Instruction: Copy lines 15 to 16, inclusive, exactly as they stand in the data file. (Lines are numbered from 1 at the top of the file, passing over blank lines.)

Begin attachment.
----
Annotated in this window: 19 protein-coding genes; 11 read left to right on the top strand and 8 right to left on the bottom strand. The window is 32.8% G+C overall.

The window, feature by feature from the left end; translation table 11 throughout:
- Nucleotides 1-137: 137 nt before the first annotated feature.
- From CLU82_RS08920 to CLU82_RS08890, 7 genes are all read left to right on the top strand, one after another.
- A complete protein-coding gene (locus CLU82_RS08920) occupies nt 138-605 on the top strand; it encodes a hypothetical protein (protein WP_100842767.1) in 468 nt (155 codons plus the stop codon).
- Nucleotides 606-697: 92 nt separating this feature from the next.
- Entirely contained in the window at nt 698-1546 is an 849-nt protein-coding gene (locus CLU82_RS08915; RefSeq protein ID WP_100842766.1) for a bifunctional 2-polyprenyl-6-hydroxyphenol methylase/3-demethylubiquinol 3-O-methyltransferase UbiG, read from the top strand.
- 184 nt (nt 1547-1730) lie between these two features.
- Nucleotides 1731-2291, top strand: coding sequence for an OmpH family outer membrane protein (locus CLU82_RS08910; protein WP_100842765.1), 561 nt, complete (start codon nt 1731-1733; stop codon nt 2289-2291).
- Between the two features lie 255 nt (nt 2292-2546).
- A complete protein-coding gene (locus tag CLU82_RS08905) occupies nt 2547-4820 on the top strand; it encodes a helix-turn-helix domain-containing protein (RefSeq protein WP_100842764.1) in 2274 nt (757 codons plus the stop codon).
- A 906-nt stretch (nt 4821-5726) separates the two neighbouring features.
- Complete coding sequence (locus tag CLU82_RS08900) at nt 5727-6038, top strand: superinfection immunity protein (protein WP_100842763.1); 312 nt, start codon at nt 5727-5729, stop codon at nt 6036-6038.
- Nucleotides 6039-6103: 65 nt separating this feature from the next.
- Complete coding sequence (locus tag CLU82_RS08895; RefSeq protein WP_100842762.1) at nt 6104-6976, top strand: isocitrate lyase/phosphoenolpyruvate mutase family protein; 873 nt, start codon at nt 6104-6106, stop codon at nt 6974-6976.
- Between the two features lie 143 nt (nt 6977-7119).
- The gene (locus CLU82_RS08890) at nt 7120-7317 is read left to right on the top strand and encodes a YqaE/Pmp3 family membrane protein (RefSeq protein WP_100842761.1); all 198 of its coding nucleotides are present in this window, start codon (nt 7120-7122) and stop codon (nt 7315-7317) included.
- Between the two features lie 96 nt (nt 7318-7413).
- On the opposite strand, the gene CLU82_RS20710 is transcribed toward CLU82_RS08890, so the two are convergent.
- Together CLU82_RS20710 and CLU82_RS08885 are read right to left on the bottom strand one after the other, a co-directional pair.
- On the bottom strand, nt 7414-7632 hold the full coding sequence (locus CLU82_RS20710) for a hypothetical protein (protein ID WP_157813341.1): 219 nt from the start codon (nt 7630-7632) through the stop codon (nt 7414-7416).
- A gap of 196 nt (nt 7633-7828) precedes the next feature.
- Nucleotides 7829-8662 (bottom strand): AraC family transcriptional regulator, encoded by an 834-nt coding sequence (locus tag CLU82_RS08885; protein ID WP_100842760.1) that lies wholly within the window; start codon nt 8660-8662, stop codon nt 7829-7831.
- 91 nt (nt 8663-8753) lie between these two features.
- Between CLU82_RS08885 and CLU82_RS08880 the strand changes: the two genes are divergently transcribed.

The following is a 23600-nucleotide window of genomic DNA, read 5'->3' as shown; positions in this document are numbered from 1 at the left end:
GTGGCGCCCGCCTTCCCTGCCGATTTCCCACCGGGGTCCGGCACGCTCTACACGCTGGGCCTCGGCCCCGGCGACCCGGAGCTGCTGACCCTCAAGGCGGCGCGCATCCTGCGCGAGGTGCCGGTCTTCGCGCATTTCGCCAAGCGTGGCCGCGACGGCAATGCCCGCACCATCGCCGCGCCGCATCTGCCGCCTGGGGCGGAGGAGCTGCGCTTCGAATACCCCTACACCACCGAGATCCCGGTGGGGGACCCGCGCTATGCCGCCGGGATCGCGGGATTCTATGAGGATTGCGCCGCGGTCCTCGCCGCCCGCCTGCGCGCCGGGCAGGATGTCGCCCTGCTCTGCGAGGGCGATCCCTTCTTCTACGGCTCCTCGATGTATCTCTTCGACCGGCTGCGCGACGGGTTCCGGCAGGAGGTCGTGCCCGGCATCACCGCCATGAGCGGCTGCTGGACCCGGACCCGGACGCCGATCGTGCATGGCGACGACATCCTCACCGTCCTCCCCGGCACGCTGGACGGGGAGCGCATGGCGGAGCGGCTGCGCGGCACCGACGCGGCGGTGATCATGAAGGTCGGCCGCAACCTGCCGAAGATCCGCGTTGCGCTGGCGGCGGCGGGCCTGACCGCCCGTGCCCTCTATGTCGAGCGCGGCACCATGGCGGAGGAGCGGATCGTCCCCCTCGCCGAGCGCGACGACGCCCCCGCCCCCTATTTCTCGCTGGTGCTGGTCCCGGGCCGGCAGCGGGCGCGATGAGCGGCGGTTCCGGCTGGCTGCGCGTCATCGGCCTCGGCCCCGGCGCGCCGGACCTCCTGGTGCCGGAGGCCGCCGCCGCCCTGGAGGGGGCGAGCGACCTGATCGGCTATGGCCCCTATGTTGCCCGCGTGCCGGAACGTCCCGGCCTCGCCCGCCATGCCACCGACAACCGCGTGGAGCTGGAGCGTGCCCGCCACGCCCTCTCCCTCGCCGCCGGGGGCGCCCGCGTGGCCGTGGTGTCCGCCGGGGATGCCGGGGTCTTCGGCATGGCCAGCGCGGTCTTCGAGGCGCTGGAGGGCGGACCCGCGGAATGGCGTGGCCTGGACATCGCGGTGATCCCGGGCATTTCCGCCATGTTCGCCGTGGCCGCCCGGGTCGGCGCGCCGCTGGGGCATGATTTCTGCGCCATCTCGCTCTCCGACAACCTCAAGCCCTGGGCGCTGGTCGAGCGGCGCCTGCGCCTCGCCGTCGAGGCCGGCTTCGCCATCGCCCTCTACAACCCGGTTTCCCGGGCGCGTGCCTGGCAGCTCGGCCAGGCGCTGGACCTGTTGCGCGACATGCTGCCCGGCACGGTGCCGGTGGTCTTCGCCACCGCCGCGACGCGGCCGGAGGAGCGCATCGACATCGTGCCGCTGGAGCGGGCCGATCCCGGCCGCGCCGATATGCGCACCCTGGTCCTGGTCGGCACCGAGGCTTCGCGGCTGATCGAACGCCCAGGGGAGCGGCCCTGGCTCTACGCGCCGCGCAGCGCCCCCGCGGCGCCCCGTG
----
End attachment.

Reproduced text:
- Complete coding sequence (locus tag CLU82_RS08895; RefSeq protein WP_100842762.1) at nt 6104-6976, top strand: isocitrate lyase/phosphoenolpyruvate mutase family protein; 873 nt, start codon at nt 6104-6106, stop codon at nt 6974-6976.
- Between the two features lie 143 nt (nt 6977-7119).